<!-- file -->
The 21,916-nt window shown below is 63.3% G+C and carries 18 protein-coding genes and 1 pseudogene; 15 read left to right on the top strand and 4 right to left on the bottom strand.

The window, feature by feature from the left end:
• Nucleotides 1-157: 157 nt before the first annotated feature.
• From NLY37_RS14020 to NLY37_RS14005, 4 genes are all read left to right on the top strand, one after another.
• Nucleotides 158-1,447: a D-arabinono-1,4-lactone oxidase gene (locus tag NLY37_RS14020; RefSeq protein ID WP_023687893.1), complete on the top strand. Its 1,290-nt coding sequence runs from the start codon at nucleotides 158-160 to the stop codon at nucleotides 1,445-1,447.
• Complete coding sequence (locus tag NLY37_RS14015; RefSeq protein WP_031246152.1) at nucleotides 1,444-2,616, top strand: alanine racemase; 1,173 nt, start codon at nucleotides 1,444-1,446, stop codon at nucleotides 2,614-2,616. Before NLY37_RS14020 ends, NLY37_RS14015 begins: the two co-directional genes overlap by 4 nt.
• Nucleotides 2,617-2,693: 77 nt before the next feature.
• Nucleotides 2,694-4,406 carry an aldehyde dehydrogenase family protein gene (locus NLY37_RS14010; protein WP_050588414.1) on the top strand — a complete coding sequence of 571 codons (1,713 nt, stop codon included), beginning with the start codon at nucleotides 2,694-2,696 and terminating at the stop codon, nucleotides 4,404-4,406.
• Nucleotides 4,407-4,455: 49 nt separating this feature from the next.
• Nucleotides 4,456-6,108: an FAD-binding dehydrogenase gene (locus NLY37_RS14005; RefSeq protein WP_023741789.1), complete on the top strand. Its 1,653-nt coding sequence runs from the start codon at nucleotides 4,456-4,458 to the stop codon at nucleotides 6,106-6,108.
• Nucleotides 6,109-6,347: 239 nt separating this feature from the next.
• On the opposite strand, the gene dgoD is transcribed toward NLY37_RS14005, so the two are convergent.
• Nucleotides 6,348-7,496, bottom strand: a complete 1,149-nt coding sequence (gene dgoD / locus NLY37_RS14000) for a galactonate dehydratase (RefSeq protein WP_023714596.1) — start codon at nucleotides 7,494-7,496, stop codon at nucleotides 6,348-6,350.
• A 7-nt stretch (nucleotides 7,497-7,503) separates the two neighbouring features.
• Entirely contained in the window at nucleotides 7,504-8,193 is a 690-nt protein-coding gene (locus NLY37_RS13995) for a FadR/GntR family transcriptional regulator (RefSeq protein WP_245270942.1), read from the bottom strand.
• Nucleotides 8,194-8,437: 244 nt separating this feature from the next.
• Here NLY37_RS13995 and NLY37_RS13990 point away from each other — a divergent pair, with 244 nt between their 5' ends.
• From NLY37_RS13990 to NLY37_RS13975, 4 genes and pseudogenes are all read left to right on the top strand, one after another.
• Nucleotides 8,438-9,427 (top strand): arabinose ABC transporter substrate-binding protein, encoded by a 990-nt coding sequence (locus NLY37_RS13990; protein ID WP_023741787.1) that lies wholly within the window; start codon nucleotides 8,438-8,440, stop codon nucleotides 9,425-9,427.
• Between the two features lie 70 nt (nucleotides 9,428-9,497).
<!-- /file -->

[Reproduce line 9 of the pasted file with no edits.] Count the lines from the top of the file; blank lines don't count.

• Nucleotides 4,407-4,455: 49 nt separating this feature from the next.